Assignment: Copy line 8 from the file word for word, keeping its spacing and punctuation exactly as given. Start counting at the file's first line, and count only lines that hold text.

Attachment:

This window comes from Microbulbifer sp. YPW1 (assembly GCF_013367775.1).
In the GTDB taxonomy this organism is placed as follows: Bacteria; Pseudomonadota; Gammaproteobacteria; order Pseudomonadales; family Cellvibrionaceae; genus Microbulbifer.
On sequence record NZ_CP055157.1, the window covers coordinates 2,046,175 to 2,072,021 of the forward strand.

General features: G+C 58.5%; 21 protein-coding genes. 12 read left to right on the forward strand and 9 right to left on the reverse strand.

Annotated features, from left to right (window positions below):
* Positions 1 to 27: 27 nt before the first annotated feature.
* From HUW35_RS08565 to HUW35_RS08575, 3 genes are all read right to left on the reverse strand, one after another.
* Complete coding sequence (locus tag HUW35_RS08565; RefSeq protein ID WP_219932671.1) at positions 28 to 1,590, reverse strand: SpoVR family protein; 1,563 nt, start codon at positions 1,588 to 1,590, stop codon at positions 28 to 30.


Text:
* Complete coding sequence (locus tag HUW35_RS08565; RefSeq protein ID WP_219932671.1) at positions 28 to 1,590, reverse strand: SpoVR family protein; 1,563 nt, start codon at positions 1,588 to 1,590, stop codon at positions 28 to 30.